marisa bate
May 23 · 3 min read

Dear T,

We’re here! It’s happening! One month to go before you marry D, which is wonderful and exciting. But, as your BFF, there are a few things I’d like to say first:

Make sure you don’t have chipped nails on the big day. Your dad and I will notice. But don’t worry about anything else. You will look amazing.

Do remember the disasters and dickheads that came before. Remember when you thought this would never happen? Remember the guy with the bun? Well, now, it is happening and there’s not a manbun in sight.

Do play Joan Armatrading and Van Morrison at the wedding. Those songs are the sound of you.

Don’t mention my anti-marriage cynicism as I inevitably sob my way through the ceremony. You’ve always managed to make me see things in a different light.

Don’t worry that we never managed that road trip. Sometimes it’s enough just to have someone to scheme and dream with.

Don’t forget about the time you called me because you’d spotted my hero in a cinema foyer. When I rushed to get there, you forced me to speak to him. When I told you I’d been so nervous I’d simply started talking about cats, you put your arm around me and said, “Well done.” Or the time you emailed a stranger to track down a picture of my stepmother that was once in the newspaper and put it in a frame? Or the time you opened the door to me with a glass of wine ready because you knew I’d had the worst day? Or the day you came over after I’d been burgled, with a bunch of flowers and an offer of somewhere to stay? Don’t forget how much I appreciate you.

Do keep fighting with D about Hillary Clinton and Bernie Sanders. The politics and the passion will keep your anger alive. And you know how important I think that is.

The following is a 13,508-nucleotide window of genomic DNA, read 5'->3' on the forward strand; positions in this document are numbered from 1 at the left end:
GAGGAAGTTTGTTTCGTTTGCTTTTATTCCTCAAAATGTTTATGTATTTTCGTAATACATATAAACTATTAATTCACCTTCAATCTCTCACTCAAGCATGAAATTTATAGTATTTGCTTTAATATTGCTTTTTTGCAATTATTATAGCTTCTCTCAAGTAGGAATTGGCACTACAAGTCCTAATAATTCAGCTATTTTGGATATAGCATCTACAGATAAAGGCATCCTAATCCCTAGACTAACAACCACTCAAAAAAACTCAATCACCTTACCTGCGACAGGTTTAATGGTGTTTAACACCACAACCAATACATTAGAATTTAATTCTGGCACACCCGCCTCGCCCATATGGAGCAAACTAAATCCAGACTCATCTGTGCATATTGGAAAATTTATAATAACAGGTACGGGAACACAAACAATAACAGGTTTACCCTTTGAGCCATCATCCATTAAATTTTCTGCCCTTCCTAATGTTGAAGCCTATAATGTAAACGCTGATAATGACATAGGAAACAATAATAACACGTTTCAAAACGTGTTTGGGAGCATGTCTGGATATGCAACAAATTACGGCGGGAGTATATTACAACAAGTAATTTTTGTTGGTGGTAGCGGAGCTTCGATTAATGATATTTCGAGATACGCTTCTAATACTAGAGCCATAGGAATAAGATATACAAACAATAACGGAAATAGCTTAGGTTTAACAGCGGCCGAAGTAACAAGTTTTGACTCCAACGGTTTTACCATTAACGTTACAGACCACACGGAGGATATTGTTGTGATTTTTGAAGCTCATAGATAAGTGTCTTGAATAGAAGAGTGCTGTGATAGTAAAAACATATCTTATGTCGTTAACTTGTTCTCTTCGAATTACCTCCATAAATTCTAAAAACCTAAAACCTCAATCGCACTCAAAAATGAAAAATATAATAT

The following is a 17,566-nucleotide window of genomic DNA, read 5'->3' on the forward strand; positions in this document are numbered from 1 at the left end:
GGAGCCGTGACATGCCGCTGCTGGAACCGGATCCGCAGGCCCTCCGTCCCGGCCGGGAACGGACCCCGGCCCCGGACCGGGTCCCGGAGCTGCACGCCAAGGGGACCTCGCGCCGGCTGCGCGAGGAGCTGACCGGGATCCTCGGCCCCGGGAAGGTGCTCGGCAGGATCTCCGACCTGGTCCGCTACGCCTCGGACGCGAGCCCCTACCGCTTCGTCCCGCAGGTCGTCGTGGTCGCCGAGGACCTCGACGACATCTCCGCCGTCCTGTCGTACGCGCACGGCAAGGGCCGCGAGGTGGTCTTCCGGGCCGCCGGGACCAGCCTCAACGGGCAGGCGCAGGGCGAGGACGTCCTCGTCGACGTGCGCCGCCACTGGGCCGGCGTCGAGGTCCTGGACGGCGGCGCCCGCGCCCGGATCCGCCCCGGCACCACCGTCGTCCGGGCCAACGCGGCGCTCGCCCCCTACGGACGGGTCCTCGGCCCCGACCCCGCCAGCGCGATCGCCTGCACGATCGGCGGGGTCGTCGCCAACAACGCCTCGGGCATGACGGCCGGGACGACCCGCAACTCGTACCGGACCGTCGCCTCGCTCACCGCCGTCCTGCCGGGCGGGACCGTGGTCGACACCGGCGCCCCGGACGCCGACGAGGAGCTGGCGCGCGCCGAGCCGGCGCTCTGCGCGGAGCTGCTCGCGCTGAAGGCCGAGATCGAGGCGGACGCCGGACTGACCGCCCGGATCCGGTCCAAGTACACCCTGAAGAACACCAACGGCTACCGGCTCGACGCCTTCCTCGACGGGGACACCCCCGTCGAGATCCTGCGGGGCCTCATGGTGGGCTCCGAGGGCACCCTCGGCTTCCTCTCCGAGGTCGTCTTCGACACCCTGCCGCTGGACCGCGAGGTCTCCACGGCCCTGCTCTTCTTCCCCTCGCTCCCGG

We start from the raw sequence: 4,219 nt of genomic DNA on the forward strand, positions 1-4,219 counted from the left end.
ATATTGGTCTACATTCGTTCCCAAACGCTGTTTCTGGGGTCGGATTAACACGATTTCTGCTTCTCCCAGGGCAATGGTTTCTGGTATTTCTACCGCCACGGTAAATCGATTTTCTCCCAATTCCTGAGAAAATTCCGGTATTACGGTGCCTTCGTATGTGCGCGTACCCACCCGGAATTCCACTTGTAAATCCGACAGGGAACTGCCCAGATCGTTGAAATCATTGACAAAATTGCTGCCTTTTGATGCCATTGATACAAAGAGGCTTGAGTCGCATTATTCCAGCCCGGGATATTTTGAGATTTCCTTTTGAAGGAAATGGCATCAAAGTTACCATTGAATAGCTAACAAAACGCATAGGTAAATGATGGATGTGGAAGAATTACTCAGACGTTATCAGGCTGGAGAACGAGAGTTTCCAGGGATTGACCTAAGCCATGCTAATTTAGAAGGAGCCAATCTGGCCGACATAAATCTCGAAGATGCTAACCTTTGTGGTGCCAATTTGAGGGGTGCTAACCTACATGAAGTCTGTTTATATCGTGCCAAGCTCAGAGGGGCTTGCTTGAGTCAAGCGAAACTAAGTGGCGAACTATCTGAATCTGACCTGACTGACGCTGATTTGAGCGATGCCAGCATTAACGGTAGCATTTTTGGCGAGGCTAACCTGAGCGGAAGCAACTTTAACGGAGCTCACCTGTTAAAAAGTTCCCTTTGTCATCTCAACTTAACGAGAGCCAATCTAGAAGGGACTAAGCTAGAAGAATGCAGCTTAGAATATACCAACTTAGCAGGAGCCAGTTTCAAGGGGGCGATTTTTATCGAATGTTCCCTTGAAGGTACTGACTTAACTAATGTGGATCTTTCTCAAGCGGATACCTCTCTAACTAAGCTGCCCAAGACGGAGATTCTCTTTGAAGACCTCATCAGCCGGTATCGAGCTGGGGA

Do name your firstborn child after me.

Don’t get waylaid with other people’s weddings and babies and family holidays or cottages in Kent. We spent our twenties forensically examining the lives of those we envied. Now, it’s time to invest that energy into our own lives.

On that note, don’t ever use “the girls from school” as a barometer for success. You’ve already lapped them.

Don’t forget that even good things can be hard. But you mustn't be ashamed if and when they get hard. We both know people are lying when they say things are perfect all the time. And when they get hard, and you like him a bit less that day or week, we can always go to the coast and walk and eat Pizza Express and read the papers in dressing gowns, like we did that time.

Don’t ever stop sending me pictures of a young Barack Obama. I will always want to see them.

Do remember that life might get busy or we might not even live in the same city. You might become a therapist and have famous clients; I might live on a farm in Wales and have chickens. But none of that really matters. It doesn’t matter how long it’s been — or hasn’t been — because everything will be as it has always been.

Do know that seeing your best friend happy with a kind and good man outweighs selfish demands for dinner dates and long brunches.

Don’t forget that I was with you the morning you met him, with you the night before he proposed and that I’ll always be with you — one way or another.

Do know that this letter is wrapped in hope and love. Do look forward with anticipation and excitement for the magical adventure that is about to happen. And sometimes, in a quiet moment, don’t forget to look back.